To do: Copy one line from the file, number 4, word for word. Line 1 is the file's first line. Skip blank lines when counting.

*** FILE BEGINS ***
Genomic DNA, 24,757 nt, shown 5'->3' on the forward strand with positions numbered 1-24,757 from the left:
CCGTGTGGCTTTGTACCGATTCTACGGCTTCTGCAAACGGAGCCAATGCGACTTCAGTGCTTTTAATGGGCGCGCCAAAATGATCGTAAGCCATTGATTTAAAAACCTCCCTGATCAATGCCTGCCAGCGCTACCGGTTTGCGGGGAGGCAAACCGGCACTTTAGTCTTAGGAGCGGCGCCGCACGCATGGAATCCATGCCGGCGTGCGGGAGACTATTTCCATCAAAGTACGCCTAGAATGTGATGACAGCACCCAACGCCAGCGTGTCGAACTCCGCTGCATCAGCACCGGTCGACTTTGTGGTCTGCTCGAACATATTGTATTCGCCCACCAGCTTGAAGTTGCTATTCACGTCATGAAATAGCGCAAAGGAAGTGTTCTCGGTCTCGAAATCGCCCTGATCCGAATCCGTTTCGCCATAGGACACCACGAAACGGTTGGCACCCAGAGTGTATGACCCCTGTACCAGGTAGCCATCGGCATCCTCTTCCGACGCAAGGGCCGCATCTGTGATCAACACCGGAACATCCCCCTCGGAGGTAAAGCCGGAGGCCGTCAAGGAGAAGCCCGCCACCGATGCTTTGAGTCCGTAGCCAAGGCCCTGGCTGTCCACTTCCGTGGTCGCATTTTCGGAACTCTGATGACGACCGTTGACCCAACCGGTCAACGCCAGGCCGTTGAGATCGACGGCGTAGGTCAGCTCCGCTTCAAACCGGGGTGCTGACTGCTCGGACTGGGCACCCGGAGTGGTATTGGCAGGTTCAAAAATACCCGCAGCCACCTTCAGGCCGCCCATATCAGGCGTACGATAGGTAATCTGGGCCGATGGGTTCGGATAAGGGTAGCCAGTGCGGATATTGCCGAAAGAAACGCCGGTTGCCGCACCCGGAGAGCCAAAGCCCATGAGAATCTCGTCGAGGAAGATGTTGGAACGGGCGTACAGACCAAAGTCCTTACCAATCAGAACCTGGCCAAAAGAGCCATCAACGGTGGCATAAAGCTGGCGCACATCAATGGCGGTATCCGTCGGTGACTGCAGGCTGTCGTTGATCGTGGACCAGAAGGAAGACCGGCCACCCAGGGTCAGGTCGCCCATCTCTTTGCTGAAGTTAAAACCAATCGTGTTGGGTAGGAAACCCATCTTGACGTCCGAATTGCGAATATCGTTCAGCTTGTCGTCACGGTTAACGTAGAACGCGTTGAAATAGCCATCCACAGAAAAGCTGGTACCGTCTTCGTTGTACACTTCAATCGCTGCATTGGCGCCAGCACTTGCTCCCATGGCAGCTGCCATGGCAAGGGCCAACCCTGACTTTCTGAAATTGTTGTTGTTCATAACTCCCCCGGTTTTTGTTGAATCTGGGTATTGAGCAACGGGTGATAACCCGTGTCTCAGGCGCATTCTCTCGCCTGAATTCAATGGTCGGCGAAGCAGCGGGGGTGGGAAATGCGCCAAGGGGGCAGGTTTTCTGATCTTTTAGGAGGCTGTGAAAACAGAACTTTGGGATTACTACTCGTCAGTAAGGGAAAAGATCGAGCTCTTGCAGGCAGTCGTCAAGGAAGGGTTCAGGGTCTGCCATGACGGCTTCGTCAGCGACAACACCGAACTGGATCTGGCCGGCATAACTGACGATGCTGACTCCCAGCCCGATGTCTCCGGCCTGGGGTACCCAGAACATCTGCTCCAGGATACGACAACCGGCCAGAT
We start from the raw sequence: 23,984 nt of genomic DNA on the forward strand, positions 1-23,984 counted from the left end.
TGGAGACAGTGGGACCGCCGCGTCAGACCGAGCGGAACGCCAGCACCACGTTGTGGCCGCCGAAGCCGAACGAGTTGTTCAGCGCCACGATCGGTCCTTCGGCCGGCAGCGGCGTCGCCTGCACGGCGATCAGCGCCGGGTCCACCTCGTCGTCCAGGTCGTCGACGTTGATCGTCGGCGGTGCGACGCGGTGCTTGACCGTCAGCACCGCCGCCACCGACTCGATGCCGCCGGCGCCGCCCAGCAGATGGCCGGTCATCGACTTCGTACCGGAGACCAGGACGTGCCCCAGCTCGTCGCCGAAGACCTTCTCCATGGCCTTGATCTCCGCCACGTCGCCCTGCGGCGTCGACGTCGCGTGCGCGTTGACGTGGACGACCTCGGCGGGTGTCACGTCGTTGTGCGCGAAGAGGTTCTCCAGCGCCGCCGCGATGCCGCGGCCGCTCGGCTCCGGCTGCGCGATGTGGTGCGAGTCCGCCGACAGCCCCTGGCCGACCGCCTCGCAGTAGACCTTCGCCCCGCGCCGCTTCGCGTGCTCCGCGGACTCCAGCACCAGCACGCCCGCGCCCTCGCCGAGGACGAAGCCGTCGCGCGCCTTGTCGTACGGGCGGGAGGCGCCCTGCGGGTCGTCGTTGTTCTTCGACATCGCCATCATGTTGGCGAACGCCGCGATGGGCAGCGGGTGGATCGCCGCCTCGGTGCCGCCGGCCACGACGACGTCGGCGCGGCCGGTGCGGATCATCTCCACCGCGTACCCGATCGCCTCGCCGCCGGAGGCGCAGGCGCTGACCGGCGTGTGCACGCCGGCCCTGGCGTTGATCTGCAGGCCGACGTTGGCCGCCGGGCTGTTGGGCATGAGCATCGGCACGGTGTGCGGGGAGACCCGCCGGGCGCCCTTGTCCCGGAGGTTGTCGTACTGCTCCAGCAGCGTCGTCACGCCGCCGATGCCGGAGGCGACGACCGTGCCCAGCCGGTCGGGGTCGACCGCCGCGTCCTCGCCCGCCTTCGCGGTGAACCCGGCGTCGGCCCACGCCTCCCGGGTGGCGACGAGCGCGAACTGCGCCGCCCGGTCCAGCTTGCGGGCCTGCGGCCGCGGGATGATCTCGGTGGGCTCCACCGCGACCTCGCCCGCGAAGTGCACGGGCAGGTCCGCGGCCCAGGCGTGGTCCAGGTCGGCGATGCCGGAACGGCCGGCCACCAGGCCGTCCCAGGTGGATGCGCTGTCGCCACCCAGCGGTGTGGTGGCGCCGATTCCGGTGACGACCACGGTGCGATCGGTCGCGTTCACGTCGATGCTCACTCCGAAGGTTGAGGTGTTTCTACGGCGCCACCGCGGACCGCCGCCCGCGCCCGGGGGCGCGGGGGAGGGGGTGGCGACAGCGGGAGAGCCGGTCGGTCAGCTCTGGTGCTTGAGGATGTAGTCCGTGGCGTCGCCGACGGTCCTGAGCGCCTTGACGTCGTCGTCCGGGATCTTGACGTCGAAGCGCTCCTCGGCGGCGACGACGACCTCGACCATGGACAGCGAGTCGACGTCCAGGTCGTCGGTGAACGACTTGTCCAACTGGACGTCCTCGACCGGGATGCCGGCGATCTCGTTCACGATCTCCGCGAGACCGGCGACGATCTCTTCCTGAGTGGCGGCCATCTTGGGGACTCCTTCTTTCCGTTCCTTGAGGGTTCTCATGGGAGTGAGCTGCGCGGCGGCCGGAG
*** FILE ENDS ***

TGGAGACAGTGGGACCGCCGCGTCAGACCGAGCGGAACGCCAGCACCACGTTGTGGCCGCCGAAGCCGAACGAGTTGTTCAGCGCCACGATCGGTCCTTCGGCCGGCAGCGGCGTCGCCTGCACGGCGATCAGCGCCGGGTCCACCTCGTCGTCCAGGTCGTCGACGTTGATCGTCGGCGGTGCGACGCGGTGCTTGACCGTCAGCACCGCCGCCACCGACTCGATGCCGCCGGCGCCGCCCAGCAGATGGCCGGTCATCGACTTCGTACCGGAGACCAGGACGTGCCCCAGCTCGTCGCCGAAGACCTTCTCCATGGCCTTGATCTCCGCCACGTCGCCCTGCGGCGTCGACGTCGCGTGCGCGTTGACGTGGACGACCTCGGCGGGTGTCACGTCGTTGTGCGCGAAGAGGTTCTCCAGCGCCGCCGCGATGCCGCGGCCGCTCGGCTCCGGCTGCGCGATGTGGTGCGAGTCCGCCGACAGCCCCTGGCCGACCGCCTCGCAGTAGACCTTCGCCCCGCGCCGCTTCGCGTGCTCCGCGGACTCCAGCACCAGCACGCCCGCGCCCTCGCCGAGGACGAAGCCGTCGCGCGCCTTGTCGTACGGGCGGGAGGCGCCCTGCGGGTCGTCGTTGTTCTTCGACATCGCCATCATGTTGGCGAACGCCGCGATGGGCAGCGGGTGGATCGCCGCCTCGGTGCCGCCGGCCACGACGACGTCGGCGCGGCCGGTGCGGATCATCTCCACCGCGTACCCGATCGCCTCGCCGCCGGAGGCGCAGGCGCTGACCGGCGTGTGCACGCCGGCCCTGGCGTTGATCTGCAGGCCGACGTTGGCCGCCGGGCTGTTGGGCATGAGCATCGGCACGGTGTGCGGGGAGACCCGCCGGGCGCCCTTGTCCCGGAGGTTGTCGTACTGCTCCAGCAGCGTCGTCACGCCGCCGATGCCGGAGGCGACGACCGTGCCCAGCCGGTCGGGGTCGACCGCCGCGTCCTCGCCCGCCTTCGCGGTGAACCCGGCGTCGGCCCACGCCTCCCGGGTGGCGACGAGCGCGAACTGCGCCGCCCGGTCCAGCTTGCGGGCCTGCGGCCGCGGGATGATCTCGGTGGGCTCCACCGCGACCTCGCCCGCGAAGTGCACGGGCAGGTCCGCGGCCCAGGCGTGGTCCAGGTCGGCGATGCCGGAACGGCCGGCCACCAGGCCGTCCCAGGTGGATGCGCTGTCGCCACCCAGCGGTGTGGTGGCGCCGATTCCGGTGACGACCACGGTGCGATCGGTCGCGTTCACGTCGATGCTCACTCCGAAGGTTGAGGTGTTTCTACGGCGCCACCGCGGACCGCCGCCCGCGCCCGGGGGCGCGGGGGAGGGGGTGGCGACAGCGGGAGAGCCGGTCGGTCAGCTCTGGTGCTTGAGGATGTAGTCCGTGGCGTCGCCGACGGTCCTGAGCGCCTTGACGTCGTCGTCCGGGATCTTGACGTCGAAGCGCTCCTCGGCGGCGACGACGACCTCGACCATGGACAGCGAGTCGACGTCCAGGTCGTCGGTGAACGACTTGTCCAACTGGACGTCCTCGACCGGGATGCCGGCGATCTCGTTCACGATCTCCGCGAGACCGGCGACGATCTCTTCCTGAGTGGCGGCCATCTTGGGGACTCCTTCTTTCCGTTCCTTGAGGGTTCTCATGGGAGTGAGCTGCGCGGCGGCCGGAG